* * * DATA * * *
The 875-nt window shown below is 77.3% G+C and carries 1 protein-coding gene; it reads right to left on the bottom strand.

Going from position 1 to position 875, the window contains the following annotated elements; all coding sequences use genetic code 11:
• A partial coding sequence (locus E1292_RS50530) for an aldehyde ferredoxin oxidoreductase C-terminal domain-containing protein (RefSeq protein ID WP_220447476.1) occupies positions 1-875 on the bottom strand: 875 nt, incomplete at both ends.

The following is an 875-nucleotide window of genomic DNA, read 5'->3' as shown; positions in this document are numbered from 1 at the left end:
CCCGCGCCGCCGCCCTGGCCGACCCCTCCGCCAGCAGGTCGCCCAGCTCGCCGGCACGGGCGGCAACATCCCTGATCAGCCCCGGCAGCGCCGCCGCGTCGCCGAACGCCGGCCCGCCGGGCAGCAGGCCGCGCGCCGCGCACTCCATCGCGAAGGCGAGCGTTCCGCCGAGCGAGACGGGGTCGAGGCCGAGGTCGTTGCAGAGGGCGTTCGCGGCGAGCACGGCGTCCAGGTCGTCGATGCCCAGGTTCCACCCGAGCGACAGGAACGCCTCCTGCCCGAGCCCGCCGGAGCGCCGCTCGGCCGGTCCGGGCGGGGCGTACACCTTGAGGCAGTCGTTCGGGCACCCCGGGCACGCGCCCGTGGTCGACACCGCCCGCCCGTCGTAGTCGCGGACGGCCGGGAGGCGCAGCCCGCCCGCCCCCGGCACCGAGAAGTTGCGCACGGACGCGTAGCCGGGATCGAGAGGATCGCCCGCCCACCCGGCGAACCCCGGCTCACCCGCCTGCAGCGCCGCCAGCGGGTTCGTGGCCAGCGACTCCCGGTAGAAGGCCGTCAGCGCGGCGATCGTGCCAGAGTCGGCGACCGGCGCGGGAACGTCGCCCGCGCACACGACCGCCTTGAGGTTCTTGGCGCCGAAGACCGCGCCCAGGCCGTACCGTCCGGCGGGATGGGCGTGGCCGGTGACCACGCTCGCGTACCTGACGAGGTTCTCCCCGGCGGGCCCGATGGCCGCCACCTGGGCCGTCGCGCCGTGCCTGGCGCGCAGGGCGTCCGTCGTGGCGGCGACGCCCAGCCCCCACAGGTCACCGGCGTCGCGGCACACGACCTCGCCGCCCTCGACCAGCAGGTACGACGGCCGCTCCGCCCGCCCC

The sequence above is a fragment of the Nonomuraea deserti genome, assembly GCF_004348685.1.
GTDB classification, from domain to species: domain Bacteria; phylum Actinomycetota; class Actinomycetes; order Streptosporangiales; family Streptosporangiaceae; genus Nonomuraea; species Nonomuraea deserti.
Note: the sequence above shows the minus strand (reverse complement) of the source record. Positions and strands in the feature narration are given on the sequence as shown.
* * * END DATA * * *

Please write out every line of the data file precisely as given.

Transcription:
The 875-nt window shown below is 77.3% G+C and carries 1 protein-coding gene; it reads right to left on the bottom strand.

Going from position 1 to position 875, the window contains the following annotated elements; all coding sequences use genetic code 11:
• A partial coding sequence (locus E1292_RS50530) for an aldehyde ferredoxin oxidoreductase C-terminal domain-containing protein (RefSeq protein ID WP_220447476.1) occupies positions 1-875 on the bottom strand: 875 nt, incomplete at both ends.

The following is an 875-nucleotide window of genomic DNA, read 5'->3' as shown; positions in this document are numbered from 1 at the left end:
CCCGCGCCGCCGCCCTGGCCGACCCCTCCGCCAGCAGGTCGCCCAGCTCGCCGGCACGGGCGGCAACATCCCTGATCAGCCCCGGCAGCGCCGCCGCGTCGCCGAACGCCGGCCCGCCGGGCAGCAGGCCGCGCGCCGCGCACTCCATCGCGAAGGCGAGCGTTCCGCCGAGCGAGACGGGGTCGAGGCCGAGGTCGTTGCAGAGGGCGTTCGCGGCGAGCACGGCGTCCAGGTCGTCGATGCCCAGGTTCCACCCGAGCGACAGGAACGCCTCCTGCCCGAGCCCGCCGGAGCGCCGCTCGGCCGGTCCGGGCGGGGCGTACACCTTGAGGCAGTCGTTCGGGCACCCCGGGCACGCGCCCGTGGTCGACACCGCCCGCCCGTCGTAGTCGCGGACGGCCGGGAGGCGCAGCCCGCCCGCCCCCGGCACCGAGAAGTTGCGCACGGACGCGTAGCCGGGATCGAGAGGATCGCCCGCCCACCCGGCGAACCCCGGCTCACCCGCCTGCAGCGCCGCCAGCGGGTTCGTGGCCAGCGACTCCCGGTAGAAGGCCGTCAGCGCGGCGATCGTGCCAGAGTCGGCGACCGGCGCGGGAACGTCGCCCGCGCACACGACCGCCTTGAGGTTCTTGGCGCCGAAGACCGCGCCCAGGCCGTACCGTCCGGCGGGATGGGCGTGGCCGGTGACCACGCTCGCGTACCTGACGAGGTTCTCCCCGGCGGGCCCGATGGCCGCCACCTGGGCCGTCGCGCCGTGCCTGGCGCGCAGGGCGTCCGTCGTGGCGGCGACGCCCAGCCCCCACAGGTCACCGGCGTCGCGGCACACGACCTCGCCGCCCTCGACCAGCAGGTACGACGGCCGCTCCGCCCGCCCC

The sequence above is a fragment of the Nonomuraea deserti genome, assembly GCF_004348685.1.
GTDB classification, from domain to species: domain Bacteria; phylum Actinomycetota; class Actinomycetes; order Streptosporangiales; family Streptosporangiaceae; genus Nonomuraea; species Nonomuraea deserti.
Note: the sequence above shows the minus strand (reverse complement) of the source record. Positions and strands in the feature narration are given on the sequence as shown.